UK museum use survey: is the money they give us making no difference?

I realise that museums are only medievally-relevant by coincidence, but in turn I expect you understand why I take an interest in the ‘industry’ that provides my daily bread, and so won’t mind too much if I advertise briefly a rather worrying little factoid that’s emerged from University College London, where Dr Susanne Keene has been carrying out research, using user surveys and staff surveys at around 200 museums across the UK. They’ve been analysing visitor numbers, what is being done to raise visitor numbers and how effective it’s being. This survey only covers stored collections, that is items not on public display, but since that’s basically the principle on which my department operates, partly because coins can only be displayed one side up and mainly because researchers tend to need lots of the same sort of thing whereas we tend to display a range, this concerns me directly.

The McClean Room, Department of Coins & Medals, in use for study

The McClean Room, Department of Coins & Medals, Fitzwilliam Museum, where I work, in use for study

The report is 84 pages long, and although an awful lot of that is headings and illustrations I still haven’t gone through it in detail. If we spent the time that it would take to read the bumph that comes out of the Museums and Libraries Association on so doing, we wouldn’t have enough left to do the work for which they fund us, is my candid opinion, followed by questions I’d like to ask about the time they take generating it and what else they could do with that, but leave that aside. This was someone’s project, and that someone, since she is now a consultant, presumably got paid, but all the same she has some experience and the findings are interesting and apparently rigorous, in as much as she’s checked her findings with alternative tests on the data and so on. Now, my interest in all this is whether my job is secure, which has been uncertain ever since the organisation that provides most of my funding, via an intermediary organisation set up to show that we’re using it wisely, went into a reorganisation chrysalis in the middle of the year, with no real idea of what would emerge. So someone with this kind of data is in a position to either reassure or worry me.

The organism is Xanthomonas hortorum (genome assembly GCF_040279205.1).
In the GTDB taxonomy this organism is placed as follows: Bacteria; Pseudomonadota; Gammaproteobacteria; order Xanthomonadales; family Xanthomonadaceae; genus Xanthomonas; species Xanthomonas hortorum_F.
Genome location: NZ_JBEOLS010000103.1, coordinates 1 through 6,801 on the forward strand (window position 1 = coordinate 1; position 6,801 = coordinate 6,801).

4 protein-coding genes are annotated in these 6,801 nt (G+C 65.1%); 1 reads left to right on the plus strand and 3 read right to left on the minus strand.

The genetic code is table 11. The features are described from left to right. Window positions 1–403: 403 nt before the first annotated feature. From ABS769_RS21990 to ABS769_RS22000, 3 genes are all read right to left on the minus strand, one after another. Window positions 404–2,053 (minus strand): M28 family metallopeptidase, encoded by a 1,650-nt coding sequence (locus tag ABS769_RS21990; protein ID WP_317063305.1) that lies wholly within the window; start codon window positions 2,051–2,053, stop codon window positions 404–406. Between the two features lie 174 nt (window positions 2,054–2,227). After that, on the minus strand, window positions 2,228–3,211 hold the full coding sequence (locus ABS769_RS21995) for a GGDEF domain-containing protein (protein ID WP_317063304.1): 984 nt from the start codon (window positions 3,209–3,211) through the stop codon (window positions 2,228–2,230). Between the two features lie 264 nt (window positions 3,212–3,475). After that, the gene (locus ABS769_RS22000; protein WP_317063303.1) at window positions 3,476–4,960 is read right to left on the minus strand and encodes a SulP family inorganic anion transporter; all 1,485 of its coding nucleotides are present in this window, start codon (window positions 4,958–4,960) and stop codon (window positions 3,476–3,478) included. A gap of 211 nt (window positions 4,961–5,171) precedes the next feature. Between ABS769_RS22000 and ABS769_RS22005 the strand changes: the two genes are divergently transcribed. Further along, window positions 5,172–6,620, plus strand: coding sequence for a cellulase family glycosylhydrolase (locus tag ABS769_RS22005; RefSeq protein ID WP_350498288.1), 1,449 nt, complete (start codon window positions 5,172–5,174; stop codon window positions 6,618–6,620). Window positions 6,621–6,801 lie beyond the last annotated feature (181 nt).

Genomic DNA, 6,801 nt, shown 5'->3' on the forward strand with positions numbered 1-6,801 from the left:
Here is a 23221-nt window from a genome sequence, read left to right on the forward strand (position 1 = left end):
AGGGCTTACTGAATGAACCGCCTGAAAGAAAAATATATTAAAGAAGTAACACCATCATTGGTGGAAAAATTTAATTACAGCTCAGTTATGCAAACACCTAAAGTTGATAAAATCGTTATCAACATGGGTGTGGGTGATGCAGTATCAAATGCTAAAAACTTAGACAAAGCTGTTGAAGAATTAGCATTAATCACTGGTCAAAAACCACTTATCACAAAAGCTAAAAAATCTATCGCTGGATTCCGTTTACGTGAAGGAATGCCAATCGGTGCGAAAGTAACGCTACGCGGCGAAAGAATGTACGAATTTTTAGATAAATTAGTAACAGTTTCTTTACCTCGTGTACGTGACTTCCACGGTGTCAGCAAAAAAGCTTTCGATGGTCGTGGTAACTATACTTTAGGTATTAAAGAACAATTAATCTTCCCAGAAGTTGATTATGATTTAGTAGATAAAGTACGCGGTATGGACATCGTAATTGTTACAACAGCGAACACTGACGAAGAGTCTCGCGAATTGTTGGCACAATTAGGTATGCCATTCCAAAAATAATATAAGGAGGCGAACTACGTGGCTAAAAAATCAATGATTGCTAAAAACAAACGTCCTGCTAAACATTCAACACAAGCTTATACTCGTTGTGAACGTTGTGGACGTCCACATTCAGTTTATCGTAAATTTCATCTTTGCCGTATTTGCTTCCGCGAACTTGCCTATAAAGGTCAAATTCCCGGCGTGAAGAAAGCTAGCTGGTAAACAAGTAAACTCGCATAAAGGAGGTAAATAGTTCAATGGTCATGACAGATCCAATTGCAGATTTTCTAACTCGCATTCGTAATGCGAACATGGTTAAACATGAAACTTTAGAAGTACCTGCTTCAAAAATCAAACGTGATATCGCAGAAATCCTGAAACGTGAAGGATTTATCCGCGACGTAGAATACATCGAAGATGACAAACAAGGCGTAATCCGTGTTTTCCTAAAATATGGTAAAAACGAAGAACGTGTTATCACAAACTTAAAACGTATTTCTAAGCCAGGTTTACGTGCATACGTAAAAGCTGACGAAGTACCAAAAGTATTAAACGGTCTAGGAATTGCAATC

Screen capture of a record from the Fitzwilliam Museum's OPAC catalogue

Screen capture of a record from the Fitzwilliam Museum's OPAC catalogue

Vexingly, she has both good news and bad news. The good news is predictable: the public want more of museums’ collections to be listed online so that they can find out what there is that they’re not seeing! Huzzah, that’s basically what my job is, I’m safe! Except. The bad news she has is that putting more stuff online does not in fact significantly increase visitor numbers. Lots of museums put an increase in visitor numbers down to such factors, and visitors surveyed also said that online resources made them more likely to come to the museums. The actual numbers however don’t support either case: attendance is up everywhere (though since 80% of the museums involved were looking at figures of less than 100 visitors accessing the collections a year, this may not be very significant) and it’s not significantly correlated with online records or their increase. Much more worryingly, neither is it correlated with museums holding grants to increase their access, i. e. exactly the sort of money that funds my job. Of course putting stuff online may mean that people can avoid actually having to come and see it, and to match this survey we’d need another one analysing changes in web traffic, but the initial impression one gets from this survey is that all the money (such as it has been) that the UK government is pouring into the heritage sector is producing no more (or even less!) results than doing absolutely nothing would have done… I do hope that isn’t the impression the government gets! And meanwhile, come on public, what goes on?